Meanwhile, however, Turkey continues to function as a virtual thruway for IS recruits from abroad—much like Syria once did (with the Assad regime’s approval) for foreign jihadists bound for the Iraqi insurgency and al-Qaeda in Iraq during the US occupation there. Turkey has intercepted dribs and drabs of such IS wannabes, but this has been a trifle compared to those getting through. Worse still, Erdogan’s Islamist ruling AKP Party has largely turned a blind eye to extensive IS recruiting in more militantly Islamic areas of Turkey itself, according to an official of Turkey’s Human Rights Association.
Turkey vs. the Kurds
In July 2015, Turkey announced that it was joining the anti-IS coalition, finally allowing US aircraft to operate out of Turkish airfields and beginning a few of its own airstrikes against IS. At the time, this appeared to represent a sea change in Ankara’s attitude toward the Islamic State, but that was not to be. It quickly became clear that the Turks intended to use its purported participation in the anti-IS air campaign instead to primarily bomb anti-Turkish Kurdish groups in Syria and Iraq. Yet these Kurds have proven to be the main secular military bulwark against IS on various battlefields in both countries.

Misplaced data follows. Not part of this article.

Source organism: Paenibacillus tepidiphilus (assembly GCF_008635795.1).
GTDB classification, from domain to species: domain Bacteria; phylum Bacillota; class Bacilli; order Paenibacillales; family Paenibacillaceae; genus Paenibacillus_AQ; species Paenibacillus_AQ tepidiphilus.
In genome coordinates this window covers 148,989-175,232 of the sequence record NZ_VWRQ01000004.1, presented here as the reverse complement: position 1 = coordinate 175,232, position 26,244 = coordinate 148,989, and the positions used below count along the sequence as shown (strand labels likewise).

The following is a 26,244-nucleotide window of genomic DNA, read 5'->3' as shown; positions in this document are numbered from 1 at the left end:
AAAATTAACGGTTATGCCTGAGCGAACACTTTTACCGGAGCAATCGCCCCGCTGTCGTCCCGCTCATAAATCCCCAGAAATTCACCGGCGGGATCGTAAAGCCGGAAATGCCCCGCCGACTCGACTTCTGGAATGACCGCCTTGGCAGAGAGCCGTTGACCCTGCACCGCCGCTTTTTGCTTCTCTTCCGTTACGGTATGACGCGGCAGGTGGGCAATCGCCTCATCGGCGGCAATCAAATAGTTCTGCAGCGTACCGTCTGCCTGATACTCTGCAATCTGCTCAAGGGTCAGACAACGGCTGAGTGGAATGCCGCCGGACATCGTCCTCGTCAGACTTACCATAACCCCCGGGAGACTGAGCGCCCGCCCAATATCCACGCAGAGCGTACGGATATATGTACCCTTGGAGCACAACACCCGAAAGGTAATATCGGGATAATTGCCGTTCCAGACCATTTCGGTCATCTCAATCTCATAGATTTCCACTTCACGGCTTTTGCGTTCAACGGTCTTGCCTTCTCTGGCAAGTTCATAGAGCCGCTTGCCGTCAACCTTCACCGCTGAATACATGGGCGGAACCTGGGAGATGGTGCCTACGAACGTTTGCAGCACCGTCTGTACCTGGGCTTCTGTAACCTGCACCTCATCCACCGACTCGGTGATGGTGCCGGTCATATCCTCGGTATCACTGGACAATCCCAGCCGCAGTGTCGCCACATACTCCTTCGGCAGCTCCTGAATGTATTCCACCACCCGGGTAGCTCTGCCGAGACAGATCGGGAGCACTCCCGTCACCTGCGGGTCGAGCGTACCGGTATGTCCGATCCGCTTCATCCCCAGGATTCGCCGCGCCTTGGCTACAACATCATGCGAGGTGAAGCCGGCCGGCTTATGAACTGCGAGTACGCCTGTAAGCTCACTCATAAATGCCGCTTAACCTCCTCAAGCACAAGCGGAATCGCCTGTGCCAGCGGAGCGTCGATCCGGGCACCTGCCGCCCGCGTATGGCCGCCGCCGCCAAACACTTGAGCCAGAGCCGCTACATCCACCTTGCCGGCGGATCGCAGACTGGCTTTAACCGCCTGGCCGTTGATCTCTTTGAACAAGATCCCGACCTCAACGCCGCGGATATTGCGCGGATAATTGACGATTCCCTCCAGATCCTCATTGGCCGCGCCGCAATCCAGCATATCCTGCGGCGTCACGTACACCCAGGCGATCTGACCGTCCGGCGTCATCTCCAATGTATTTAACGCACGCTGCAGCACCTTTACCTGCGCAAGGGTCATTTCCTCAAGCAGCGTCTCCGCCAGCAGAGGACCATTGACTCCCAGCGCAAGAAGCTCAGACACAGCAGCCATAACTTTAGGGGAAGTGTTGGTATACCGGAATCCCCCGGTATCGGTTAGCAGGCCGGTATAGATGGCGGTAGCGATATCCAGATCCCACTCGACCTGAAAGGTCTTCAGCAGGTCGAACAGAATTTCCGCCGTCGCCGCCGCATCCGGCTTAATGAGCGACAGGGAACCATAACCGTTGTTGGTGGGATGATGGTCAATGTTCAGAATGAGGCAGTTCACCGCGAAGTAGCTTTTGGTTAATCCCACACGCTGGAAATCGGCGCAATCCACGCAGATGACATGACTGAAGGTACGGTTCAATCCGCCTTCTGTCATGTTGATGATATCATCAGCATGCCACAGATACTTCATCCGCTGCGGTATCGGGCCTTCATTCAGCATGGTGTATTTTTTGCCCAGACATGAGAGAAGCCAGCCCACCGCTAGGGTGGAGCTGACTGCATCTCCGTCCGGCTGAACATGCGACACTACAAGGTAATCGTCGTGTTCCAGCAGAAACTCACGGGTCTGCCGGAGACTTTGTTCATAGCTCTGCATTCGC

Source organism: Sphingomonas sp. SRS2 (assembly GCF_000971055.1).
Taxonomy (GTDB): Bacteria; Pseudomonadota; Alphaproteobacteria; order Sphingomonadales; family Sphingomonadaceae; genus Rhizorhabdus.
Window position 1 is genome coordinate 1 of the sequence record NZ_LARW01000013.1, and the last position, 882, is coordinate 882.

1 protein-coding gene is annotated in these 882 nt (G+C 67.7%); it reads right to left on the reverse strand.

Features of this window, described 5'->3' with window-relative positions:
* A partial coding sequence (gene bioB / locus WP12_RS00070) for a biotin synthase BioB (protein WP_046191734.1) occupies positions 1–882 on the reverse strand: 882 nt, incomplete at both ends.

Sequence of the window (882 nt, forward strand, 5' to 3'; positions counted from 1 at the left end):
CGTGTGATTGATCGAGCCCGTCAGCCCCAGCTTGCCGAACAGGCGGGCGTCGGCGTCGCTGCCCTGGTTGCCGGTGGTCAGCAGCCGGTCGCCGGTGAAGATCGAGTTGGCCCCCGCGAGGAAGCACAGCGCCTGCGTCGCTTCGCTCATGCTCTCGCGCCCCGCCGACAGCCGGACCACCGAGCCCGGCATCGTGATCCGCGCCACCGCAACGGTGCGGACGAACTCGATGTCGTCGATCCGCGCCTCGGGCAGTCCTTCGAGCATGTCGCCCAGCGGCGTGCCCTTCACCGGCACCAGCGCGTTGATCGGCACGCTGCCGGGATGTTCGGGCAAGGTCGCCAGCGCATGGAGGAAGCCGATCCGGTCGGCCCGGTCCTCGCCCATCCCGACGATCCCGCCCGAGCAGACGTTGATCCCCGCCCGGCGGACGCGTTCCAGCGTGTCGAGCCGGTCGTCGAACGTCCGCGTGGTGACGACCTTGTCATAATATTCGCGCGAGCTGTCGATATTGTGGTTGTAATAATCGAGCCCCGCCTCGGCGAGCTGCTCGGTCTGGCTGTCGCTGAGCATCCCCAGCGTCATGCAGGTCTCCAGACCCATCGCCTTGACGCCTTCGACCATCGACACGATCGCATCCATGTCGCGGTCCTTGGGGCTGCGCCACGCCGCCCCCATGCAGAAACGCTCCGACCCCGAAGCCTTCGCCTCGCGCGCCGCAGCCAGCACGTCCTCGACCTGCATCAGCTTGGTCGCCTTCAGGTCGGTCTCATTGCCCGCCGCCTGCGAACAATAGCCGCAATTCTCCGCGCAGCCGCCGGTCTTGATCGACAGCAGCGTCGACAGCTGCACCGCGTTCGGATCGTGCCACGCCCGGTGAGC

Early indications that Turkey’s focus was on damaging the Kurds came in fall 2014. At that time, IS was engaged in a major drive against the Kurdish city of Kobani to counter the hard-fighting anti-IS YPG. Turkey, long in conflict with this Marxist-oriented Syrian Kurdish movement in northern Syria—as well as its affiliate, the violent Kurdish Workers Party (PKK) extremists within the Iraqi and Syrian Kurdish communities—refused to allow Turkish or other Kurds to come to the aid of Kobani for quite some time. In deference to the wishes of its Turkish NATO ally, Washington also initially shied away from launching airstrikes in support of desperate Kurds battling tenaciously to retain Kobani and surrounding areas.
Turkey vs. Russia
The latest Turkish bombshell was the November 24 shoot-down of a Russian SU-24 fighter-bomber that briefly overflew a narrow stretch of Turkish territory. I am not alone in believing that Erdogan and his AKP cronies most likely approved this reckless move in advance (doubtless anticipating further Russian airspace violations).